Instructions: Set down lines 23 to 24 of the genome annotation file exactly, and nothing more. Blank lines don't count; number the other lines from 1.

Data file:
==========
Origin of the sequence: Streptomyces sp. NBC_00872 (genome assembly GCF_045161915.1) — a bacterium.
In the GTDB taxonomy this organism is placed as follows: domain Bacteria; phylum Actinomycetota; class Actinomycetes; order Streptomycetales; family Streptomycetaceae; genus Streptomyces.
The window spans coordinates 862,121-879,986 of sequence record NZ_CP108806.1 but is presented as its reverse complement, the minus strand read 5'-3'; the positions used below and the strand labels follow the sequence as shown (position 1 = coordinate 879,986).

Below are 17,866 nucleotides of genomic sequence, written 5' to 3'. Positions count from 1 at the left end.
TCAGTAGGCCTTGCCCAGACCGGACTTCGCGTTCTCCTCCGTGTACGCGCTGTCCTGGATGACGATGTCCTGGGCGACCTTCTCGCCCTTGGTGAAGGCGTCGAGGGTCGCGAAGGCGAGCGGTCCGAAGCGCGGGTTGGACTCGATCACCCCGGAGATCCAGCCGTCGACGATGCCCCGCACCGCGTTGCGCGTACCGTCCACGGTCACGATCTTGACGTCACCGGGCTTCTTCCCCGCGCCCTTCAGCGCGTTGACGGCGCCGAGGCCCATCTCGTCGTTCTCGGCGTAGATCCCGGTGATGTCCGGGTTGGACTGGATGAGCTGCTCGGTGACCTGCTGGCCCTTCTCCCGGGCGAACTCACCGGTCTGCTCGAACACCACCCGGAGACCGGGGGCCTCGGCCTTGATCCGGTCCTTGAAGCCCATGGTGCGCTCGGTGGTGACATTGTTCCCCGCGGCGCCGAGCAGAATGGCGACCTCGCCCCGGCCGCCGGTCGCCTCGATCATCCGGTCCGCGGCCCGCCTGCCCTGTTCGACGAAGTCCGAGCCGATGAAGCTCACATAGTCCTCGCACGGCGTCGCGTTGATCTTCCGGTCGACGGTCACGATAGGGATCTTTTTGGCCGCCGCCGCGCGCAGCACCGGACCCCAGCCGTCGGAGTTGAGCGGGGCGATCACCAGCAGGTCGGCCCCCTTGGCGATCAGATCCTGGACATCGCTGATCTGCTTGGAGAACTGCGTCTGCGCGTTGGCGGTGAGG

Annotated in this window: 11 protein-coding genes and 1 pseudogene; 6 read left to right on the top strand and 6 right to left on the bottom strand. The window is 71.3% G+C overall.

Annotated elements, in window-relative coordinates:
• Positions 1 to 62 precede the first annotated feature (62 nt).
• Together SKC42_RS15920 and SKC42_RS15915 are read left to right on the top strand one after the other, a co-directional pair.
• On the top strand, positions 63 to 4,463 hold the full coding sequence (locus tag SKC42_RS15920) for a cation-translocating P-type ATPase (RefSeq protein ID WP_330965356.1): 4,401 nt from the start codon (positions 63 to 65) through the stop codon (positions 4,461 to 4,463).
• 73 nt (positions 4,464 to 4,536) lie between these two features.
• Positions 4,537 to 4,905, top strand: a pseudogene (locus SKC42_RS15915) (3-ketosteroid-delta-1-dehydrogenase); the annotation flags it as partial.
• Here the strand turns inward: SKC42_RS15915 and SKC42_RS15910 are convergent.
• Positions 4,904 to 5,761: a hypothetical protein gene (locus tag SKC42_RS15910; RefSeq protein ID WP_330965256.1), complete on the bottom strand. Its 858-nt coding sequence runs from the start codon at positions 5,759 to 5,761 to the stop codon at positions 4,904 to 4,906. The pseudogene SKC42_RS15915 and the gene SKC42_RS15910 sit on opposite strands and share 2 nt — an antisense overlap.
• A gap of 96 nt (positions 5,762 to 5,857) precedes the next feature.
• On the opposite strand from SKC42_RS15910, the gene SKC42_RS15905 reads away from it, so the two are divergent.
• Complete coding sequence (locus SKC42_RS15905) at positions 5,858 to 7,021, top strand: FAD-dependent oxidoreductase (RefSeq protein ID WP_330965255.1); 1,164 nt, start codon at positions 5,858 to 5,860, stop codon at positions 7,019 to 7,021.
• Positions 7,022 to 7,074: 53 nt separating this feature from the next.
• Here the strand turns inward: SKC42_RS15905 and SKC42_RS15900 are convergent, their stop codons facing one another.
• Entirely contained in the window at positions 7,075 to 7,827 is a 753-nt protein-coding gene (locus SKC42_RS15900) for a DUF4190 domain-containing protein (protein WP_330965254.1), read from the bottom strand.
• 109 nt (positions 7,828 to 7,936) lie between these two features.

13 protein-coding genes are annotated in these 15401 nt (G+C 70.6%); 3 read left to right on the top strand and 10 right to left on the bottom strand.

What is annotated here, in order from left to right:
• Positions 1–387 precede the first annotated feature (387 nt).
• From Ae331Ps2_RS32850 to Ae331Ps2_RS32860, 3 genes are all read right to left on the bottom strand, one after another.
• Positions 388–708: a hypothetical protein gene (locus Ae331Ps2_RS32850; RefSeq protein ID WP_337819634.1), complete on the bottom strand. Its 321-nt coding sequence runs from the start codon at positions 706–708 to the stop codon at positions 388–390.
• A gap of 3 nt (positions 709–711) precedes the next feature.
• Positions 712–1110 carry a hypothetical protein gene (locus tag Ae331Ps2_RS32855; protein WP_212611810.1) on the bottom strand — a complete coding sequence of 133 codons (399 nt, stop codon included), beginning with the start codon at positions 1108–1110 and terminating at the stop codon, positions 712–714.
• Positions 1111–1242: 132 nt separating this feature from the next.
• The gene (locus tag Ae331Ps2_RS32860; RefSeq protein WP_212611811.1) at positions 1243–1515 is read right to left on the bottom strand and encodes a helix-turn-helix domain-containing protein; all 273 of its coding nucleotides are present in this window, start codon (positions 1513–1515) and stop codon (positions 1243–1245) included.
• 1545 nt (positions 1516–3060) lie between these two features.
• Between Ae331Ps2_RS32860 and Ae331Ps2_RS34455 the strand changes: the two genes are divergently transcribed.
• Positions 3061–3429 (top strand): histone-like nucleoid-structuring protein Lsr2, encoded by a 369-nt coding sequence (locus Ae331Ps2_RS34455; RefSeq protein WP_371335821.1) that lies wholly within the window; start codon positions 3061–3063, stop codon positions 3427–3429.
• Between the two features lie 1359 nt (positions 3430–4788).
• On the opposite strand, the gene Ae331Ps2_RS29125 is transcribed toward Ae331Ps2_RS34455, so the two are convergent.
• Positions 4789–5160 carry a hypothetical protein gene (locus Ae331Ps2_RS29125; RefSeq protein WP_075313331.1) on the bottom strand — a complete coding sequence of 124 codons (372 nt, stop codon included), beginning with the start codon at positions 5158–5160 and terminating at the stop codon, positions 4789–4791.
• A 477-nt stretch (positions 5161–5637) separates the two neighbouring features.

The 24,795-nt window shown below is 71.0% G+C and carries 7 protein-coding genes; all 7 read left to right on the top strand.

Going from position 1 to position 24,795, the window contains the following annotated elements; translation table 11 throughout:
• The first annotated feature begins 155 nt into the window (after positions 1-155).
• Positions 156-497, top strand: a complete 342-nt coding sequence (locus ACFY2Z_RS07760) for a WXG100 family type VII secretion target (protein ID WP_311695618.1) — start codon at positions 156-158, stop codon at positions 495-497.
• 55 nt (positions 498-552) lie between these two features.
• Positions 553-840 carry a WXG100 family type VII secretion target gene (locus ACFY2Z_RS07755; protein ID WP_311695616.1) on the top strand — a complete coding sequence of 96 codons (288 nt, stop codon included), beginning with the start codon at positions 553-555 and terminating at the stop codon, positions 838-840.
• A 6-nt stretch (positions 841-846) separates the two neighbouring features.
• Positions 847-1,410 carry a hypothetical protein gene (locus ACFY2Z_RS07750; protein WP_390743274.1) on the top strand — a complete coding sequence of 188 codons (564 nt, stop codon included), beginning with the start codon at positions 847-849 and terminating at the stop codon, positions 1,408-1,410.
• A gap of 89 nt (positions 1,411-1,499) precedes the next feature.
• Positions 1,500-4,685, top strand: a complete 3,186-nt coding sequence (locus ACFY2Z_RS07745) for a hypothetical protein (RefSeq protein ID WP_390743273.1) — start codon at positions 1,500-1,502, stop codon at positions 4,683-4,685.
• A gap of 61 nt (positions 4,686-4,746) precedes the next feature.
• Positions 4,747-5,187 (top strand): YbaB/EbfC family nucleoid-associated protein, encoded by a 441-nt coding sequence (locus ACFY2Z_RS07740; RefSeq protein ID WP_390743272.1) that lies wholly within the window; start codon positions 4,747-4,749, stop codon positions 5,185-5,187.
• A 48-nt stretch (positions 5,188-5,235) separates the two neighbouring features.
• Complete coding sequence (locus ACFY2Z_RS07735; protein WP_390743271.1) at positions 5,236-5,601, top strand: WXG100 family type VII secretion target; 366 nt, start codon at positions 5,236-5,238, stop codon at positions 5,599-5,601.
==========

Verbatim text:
What is annotated here, in order from left to right:
• Positions 1–387 precede the first annotated feature (387 nt).